Fastest Executive: Leading The Race To Support Room To Read
Janine Canham is not just a business leader. The Asia-Pacific COO at asset management firm Alliance Bernstein is also a seasoned ultra-runner—and an ultra-charitable soul. Now she's helping Room to Read with their work to provide girls in the developing world the same opportunities as she had.
Canham was brought up in Beirut, launched her career in Paris and London, and has now been working in Hong Kong for nearly three decades. But while her background may be geographically disparate, her career and sporting achievements have been impressively focused. She has become well-known in running circles for her prowess as an ultra-runner—an athlete who takes on races longer than a marathon. Each year, she participates in gruelling events across the globe, such as Racing the Planet, where she sprints across unhospitable terrain in far-flung places including Antarctica and the Gobi Desert, running as far as 300km in one race.
The mother of twin boys met her partner out running on one of Hong Kong’s trails. As part of their early days of courtship, Canham and Mo Devlin swapped dinners and late-night drinking for global races, including a 100km race together at Stonehenge in England that cemented their relationship.
Together they now raise thousands of dollars for charity through their racing adventures. When Devlin battled prostate cancer two years ago, the pair were inspired to raise money for Movember. But the charity closest to Canham’s heart is Room to Read, hence her involvement in its Fastest Executive Race, a 13km course from Pok Fu Lam Reservoir to Admiralty, with each runner raising US$5,000 for the organisation. We spoke to Canham to find out more.
What’s the best piece of advice you ever received?
To always under-promise and over-deliver.
And the worst?
Being told to “relax.” How do you force yourself to relax?
Room to Read is dedicated to supporting girls' education around the world. What are your experiences of gender imbalance in the workplace?
When I first joined a law firm as a trainee many moons ago, there was only one female partner. Clients would come to meetings and ask her to make them a coffee. The automatic assumption was that she must be the tea lady. I think people are much more conscious of equal rights these days but I still come across many instances of unconscious bias. I have now learned to speak up when this happens. If we don’t, nothing will change.
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How do you create a good work-life balance?
By working for a company that is supportive of life outside the office. People trust me to do the right thing and to get the job done to the highest standard. With the best technology available to us, we are not tied to our desks all day. With this flexibility, I can fit in running, going to the gym and spending time with my children around my work.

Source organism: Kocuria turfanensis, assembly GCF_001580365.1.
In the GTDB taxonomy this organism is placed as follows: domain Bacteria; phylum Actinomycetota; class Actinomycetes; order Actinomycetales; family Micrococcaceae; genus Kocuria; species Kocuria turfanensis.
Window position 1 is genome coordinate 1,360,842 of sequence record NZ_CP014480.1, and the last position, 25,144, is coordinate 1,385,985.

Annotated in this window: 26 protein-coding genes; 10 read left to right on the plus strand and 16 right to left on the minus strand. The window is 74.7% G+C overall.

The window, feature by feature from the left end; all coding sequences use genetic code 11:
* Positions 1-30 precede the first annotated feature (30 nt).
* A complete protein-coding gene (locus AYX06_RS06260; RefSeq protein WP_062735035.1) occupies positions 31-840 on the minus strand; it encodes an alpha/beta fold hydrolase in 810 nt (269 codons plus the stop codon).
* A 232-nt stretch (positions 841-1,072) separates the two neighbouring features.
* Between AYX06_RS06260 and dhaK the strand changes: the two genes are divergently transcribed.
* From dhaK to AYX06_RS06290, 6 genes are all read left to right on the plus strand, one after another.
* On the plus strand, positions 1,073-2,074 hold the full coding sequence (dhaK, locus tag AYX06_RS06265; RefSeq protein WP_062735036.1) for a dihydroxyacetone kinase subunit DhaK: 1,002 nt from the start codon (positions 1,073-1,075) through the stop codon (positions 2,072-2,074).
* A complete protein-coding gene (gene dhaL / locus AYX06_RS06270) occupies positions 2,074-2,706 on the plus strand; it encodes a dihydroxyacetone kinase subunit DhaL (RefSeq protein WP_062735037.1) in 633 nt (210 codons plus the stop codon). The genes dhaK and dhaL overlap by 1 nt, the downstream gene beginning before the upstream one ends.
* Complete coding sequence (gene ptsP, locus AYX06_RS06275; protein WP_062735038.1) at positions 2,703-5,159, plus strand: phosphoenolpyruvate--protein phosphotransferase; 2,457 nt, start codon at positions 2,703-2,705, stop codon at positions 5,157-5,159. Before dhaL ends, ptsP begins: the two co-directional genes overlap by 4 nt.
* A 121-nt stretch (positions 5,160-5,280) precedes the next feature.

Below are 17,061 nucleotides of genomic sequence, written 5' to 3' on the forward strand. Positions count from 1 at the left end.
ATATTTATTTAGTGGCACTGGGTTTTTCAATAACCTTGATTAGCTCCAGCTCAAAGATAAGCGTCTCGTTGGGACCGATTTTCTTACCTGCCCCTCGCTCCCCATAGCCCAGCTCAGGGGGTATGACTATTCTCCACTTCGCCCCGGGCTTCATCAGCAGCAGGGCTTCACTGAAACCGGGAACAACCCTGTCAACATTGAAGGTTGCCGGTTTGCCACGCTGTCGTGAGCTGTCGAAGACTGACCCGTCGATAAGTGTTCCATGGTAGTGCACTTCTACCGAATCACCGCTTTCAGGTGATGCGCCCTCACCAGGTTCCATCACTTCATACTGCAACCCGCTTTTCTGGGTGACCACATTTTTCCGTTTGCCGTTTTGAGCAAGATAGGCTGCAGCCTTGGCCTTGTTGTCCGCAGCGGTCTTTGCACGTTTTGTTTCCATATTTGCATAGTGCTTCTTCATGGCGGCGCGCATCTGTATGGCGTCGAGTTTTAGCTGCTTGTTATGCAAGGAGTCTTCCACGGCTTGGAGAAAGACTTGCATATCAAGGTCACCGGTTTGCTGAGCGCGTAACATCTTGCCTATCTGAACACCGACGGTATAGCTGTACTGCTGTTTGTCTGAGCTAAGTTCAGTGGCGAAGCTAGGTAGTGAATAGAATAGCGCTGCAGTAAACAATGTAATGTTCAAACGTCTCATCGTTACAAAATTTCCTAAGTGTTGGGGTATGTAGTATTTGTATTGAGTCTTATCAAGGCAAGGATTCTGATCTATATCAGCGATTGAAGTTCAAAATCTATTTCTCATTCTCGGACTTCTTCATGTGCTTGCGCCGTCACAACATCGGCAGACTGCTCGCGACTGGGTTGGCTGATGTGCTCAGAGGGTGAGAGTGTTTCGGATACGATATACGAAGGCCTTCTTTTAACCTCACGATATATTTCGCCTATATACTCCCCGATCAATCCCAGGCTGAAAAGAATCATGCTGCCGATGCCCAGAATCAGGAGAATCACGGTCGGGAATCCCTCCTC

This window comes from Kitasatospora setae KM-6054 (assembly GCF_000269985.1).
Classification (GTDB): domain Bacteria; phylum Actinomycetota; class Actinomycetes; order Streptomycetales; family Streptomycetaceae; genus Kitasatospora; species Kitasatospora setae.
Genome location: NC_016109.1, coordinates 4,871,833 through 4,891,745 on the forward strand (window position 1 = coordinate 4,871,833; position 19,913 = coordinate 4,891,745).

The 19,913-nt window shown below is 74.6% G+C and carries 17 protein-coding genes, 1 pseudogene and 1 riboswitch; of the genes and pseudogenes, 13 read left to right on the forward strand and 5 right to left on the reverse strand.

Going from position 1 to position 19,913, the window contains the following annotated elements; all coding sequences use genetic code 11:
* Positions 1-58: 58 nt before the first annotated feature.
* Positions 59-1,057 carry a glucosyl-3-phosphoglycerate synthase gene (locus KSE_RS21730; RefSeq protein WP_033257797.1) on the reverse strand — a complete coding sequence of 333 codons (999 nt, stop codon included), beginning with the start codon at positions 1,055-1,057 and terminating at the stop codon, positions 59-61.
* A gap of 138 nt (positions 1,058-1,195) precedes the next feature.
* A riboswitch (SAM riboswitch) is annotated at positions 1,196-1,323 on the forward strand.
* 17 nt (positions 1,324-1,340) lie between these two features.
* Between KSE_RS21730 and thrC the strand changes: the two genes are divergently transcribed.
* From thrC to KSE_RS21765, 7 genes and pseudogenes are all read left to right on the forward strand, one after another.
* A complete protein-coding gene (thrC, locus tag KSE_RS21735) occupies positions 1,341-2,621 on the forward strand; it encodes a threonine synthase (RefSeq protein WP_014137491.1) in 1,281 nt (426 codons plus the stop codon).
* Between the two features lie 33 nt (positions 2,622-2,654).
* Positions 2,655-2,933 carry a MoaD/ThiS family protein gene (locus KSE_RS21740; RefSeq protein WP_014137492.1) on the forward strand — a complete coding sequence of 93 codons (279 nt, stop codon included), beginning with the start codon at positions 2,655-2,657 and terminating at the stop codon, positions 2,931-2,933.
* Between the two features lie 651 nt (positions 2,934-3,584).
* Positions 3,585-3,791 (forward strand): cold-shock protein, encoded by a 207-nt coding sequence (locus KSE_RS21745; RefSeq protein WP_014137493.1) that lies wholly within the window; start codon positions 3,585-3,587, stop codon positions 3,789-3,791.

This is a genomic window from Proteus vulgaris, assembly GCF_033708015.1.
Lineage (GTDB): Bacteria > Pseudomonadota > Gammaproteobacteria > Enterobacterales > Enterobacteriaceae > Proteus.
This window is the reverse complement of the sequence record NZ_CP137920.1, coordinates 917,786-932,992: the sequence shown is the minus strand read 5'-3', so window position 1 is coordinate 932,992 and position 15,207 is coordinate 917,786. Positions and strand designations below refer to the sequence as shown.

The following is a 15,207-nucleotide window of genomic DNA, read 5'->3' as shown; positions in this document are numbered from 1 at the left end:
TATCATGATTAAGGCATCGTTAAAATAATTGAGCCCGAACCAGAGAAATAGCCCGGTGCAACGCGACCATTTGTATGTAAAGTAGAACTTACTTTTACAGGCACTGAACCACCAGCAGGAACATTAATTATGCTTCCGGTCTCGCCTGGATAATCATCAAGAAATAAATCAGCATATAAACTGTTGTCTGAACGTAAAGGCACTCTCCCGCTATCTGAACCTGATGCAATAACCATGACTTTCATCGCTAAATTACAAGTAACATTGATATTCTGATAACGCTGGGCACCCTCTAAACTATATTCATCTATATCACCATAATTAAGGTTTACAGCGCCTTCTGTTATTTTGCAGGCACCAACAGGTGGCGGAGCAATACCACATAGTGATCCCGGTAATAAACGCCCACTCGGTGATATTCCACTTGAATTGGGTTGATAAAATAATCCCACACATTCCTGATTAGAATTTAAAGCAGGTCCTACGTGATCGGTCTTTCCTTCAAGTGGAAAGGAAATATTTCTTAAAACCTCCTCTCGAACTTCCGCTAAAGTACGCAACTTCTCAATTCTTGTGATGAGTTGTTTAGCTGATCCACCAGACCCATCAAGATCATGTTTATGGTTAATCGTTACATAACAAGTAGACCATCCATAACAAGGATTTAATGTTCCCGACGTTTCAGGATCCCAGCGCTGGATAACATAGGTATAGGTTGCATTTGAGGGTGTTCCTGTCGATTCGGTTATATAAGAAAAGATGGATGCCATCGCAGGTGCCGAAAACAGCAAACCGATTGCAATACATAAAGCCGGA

How do you manage the push and pull of being a mother and a success in business? And do you think it's unfair that men rarely get asked these questions in relation to fatherhood?
Working in an environment which allows you to succeed at your job at the same time as being a good parent is the key. After my twins, Josh and Sam, were born, I was fortunate that I could name my terms and be able to leave the office early every day to be home when they got back from school. We would sit together at the table, all three of us working on our laptops with mummy “doing homework” just like the boys. I don’t feel conflicted having a successful career and being a mother. To me, it’s important to be a role model for my kids and to instil in them a strong work ethic and a sense of independence. Growing up, my father taught me never to rely on anyone else but myself financially. Do I think it’s unfair that men don’t get asked these questions? Yes, absolutely. Working women are made to feel unnecessarily guilty.
You've spoken about your love for running. What has it added to your life?
Running has added so many different dimensions to my life. I am part of a team sponsored by Gone Running, who supply running kit, and Joint Dynamics, where we train each week and go for physio treatment, and this pushes me to challenge myself more. I met my partner Mo at the running track and he is even more obsessed with running than I am. We understand, motivate and support each other and I have never felt in better shape than I do now.
How do you motivate yourself to run?
I have travelled to some amazing places—the Sahara and Gobi deserts, Everest and Antarctica to name but a few—to take part in multi-stage races and have met many incredible people along the way who have become lifelong friends, so it’s not hard. It has also presented me with an opportunity to raise funds for several charities close to my heart, especially Room to Read and RUN [Rebuild, Unite and Nurture, in support of refugees] and therefore to give something back. Running plays a major part in my life.
What drew you to Room to Read?
I am surrounded at work by colleagues who are highly educated and who have been to the best schools and universities. Alliance Bernstein has partnered with Room to Read over the years to help build a school in Laos and to develop educational programmes for young girls. We are fortunate to have had the best education possible and we feel it’s only right to do what we can to give others a similar chance in life. Having an education is key to having control over your future, and Room to Read is a great charity as it empowers communities by giving them the tools to help themselves.